A tracheostomy is a surgical procedure in which your surgeon creates a hole through your neck and into your trachea (windpipe). The goal is to deliver oxygen to your lungs easily and safely. You might need a tracheostomy if you have an obstructed upper airway or an underlying health condition. A tracheostomy may be temporary or permanent.
A tracheostomy — also called a tracheotomy — is a surgical opening that’s made through your neck into your trachea (windpipe). A tracheostomy opens your airway and helps you breathe.
Depending on the specific situation, a tracheostomy might be temporary or permanent.
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Technically, the term tracheotomy refers to the incision (cut) that your surgeon creates in your windpipe. The term tracheostomy refers to the opening itself. (This opening is also called a stoma.) However, most healthcare providers use the two terms interchangeably.
You may need a tracheostomy if you:
When your tracheostomy is no longer necessary, your healthcare provider can remove your tracheostomy tube. The hole often closes on its own. But if it doesn’t, your surgeon can close it up.
A tracheostomy tube is a catheter that’s inserted into your windpipe once your surgeon creates the hole. It helps move air into your lungs.
There are many different types of tracheostomy tubes. Your healthcare provider can help you find one that’s right for you.
Yes. Many people can breathe on their own with a tracheostomy. Because tracheostomy bypasses your nose, mouth and throat, it allows air to go directly into your lungs.
In the event that you’re unable to breathe completely on your own, your tracheotomy tube can be attached to a ventilator (breathing machine). This increases the flow of oxygen to your lungs.
You can talk with a tracheostomy, but it’ll take some practice. You can speak by covering your tracheostomy hole with a finger and forcing air out through your mouth. A speech-language pathologist can teach you how to do this by using speech therapy techniques.
There are also speaking valves that can help you talk. These allow you to speak without using your finger to cover your tracheostomy hole. Ask your healthcare provider if you’re a candidate.
Your healthcare provider will tell you how to prepare for your tracheostomy procedure. If you’ll be under general anesthesia, you may need to fast for several hours before your appointment.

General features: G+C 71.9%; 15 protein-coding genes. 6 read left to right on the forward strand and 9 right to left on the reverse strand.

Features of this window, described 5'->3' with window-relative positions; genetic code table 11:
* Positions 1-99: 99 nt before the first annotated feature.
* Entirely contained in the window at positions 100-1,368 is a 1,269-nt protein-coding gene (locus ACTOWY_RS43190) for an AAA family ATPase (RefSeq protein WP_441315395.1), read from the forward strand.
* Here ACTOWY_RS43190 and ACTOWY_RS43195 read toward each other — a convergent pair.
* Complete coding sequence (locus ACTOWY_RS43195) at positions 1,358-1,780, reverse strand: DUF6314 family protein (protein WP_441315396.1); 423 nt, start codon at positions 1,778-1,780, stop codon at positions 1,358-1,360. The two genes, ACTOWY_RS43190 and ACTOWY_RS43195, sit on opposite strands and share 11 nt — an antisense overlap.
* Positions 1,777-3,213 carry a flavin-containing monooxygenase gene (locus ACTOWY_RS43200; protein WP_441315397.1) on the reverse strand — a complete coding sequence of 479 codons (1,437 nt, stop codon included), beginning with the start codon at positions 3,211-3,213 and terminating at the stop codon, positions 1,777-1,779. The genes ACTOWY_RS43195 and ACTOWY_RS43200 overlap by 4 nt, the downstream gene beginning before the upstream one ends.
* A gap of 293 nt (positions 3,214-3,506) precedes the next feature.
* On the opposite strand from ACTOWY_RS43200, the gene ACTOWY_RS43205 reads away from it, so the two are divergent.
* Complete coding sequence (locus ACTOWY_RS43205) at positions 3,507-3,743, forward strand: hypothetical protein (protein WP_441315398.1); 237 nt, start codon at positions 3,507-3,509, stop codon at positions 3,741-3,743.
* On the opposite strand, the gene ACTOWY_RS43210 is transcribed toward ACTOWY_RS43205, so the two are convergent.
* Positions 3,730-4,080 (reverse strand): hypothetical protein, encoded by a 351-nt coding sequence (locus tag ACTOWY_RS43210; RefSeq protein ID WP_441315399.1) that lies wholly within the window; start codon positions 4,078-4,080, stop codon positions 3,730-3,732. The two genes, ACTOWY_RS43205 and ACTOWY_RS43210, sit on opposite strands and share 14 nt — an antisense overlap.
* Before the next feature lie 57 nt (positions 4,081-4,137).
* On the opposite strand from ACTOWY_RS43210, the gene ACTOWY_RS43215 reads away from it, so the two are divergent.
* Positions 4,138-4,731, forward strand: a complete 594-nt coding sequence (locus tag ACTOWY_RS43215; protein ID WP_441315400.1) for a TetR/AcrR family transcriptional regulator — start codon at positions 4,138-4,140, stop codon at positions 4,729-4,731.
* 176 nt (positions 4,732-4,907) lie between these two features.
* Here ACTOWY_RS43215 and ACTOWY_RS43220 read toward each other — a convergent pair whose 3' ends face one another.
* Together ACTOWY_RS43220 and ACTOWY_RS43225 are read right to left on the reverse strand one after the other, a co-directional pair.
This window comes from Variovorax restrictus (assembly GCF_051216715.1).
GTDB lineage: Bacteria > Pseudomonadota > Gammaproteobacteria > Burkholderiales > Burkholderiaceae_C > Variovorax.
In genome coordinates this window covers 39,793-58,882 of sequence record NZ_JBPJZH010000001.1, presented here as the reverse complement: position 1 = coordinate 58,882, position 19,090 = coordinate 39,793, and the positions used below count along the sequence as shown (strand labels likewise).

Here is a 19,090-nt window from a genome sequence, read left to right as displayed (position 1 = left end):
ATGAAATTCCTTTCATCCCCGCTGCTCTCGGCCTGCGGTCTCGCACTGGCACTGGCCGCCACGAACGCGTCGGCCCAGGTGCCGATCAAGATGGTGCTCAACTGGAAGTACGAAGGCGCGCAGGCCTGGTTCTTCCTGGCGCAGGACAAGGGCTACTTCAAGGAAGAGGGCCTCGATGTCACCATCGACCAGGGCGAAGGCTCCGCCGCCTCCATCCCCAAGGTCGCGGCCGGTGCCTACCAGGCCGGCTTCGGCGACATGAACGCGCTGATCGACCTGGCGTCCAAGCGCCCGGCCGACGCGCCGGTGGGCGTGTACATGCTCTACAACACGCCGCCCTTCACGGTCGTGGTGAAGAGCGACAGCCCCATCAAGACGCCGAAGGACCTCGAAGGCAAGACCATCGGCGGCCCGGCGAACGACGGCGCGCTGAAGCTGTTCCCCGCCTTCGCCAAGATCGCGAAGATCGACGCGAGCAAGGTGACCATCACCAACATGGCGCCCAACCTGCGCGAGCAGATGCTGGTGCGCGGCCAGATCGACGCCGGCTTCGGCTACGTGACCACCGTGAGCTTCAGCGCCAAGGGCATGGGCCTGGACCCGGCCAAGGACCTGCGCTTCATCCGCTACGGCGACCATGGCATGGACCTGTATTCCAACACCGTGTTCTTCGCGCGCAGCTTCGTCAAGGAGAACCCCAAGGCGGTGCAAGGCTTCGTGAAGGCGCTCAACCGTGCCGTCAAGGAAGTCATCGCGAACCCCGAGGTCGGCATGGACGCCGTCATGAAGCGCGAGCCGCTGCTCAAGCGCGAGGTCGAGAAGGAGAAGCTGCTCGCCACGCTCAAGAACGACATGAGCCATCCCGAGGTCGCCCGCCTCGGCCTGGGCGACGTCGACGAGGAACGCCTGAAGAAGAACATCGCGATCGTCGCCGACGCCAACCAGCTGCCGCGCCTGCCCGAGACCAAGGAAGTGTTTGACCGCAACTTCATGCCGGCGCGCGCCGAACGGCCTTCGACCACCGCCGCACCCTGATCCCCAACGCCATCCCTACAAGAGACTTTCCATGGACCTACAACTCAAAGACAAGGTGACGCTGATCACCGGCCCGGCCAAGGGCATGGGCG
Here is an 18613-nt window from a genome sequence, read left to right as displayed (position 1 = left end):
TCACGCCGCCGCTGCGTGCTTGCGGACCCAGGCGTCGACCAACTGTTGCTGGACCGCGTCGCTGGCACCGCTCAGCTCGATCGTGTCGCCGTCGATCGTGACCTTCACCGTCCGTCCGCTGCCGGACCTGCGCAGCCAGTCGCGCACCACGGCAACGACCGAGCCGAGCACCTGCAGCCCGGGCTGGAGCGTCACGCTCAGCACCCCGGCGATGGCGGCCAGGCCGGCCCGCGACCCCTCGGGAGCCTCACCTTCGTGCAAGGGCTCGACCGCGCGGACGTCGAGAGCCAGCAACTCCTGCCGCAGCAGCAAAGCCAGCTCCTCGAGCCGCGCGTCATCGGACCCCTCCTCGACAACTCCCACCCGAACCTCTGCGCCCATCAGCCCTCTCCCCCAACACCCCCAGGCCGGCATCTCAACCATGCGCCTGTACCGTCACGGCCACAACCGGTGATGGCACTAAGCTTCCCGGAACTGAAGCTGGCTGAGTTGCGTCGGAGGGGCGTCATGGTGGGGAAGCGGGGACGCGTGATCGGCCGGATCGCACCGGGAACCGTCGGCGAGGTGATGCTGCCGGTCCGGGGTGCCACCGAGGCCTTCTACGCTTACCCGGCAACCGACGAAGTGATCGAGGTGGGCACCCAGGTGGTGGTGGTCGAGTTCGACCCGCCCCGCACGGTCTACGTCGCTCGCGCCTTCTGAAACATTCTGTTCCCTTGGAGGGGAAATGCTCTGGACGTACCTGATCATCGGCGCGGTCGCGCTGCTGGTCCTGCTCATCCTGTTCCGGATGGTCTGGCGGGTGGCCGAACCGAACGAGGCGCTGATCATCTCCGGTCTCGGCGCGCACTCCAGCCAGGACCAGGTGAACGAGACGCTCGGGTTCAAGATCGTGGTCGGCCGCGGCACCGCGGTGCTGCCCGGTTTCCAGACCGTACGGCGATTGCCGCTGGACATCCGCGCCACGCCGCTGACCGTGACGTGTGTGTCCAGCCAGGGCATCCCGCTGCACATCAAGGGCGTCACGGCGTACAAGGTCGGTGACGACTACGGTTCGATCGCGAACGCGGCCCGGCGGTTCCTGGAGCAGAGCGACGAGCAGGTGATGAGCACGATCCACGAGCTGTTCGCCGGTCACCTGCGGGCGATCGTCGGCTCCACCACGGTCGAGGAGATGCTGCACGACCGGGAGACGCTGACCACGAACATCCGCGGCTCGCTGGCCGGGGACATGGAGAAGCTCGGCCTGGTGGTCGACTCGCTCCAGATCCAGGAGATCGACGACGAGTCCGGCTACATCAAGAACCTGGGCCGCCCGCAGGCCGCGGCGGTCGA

Sometimes, a tracheostomy is done as emergency treatment. In these cases, there won’t be any preparation time.
In most cases, your tracheostomy will be done under general anesthesia. Once you’re comfortable, your surgeon will create an incision (cut) in your neck, just below your Adam’s apple. This incision will also go through your trachea (windpipe). Next, your surgeon will open the hole wide enough to fit a tracheostomy tube inside of it.
Once your tracheostomy tube is in place, your surgeon will secure it with a band that goes around your neck. This keeps the tube in place during your recovery.
If you’re unable to breathe on your own, your surgeon will hook your tracheostomy tube up to a ventilator (breathing machine).
After your tracheostomy, your medical team will watch your progress to ensure a successful recovery. Until you can meet with a speech-language pathologist, you’ll communicate through writing.
Your healthcare provider will give you post-operative instructions, which will tell you how to care for your surgical site and how to clean your tracheostomy tube. Depending on your situation, you may need to stay in the hospital for a few days to a few weeks after your surgery.
A tracheostomy offers notable benefits — especially compared to tracheal intubation (when a tube is placed down your throat and into your windpipe). Advantages include:
Like any surgical procedure, there are some risks associated with tracheostomy. Possible complications include:
Keeping your tracheostomy tube clean and following all recommended guidelines can reduce your risk of developing these complications.
Healing times can vary depending on the person. But on average, it takes about two weeks to fully recover after a tracheostomy.
Once your initial recovery is complete, you’ll continue working with a speech-language pathologist to improve your communication skills.
Your healthcare provider will teach you how to care for your tracheostomy tube before you’re released from the hospital. Typically, you’ll need to clean your tracheostomy tube at least once a day.
According to research, tracheostomy doesn’t shorten your life expectancy. But this doesn’t take underlying conditions into account. To learn more about your specific situation, talk to your healthcare provider.
While you’ll have to adapt to new ways of communicating and swallowing, it’s certainly possible to enjoy a good quality of life following tracheostomy. Even if you have a permanent tracheostomy tube, you can lead a long, fulfilling life.
Contact your healthcare provider right away if you:
A note from Cleveland Clinic
Hearing that you need a tracheostomy can feel scary and uncertain. But most people learn to adapt quite well with the help of a speech-language pathologist. Talk to your healthcare provider about how to improve your quality of life after tracheostomy. You may even want to join a local or online support group. Some people only need tracheostomies during the short-term, while they’re healing from another condition. But even if you need a permanent tracheostomy, you can lead a happy and fulfilling life.
Last reviewed by a Cleveland Clinic medical professional on 06/09/2022.
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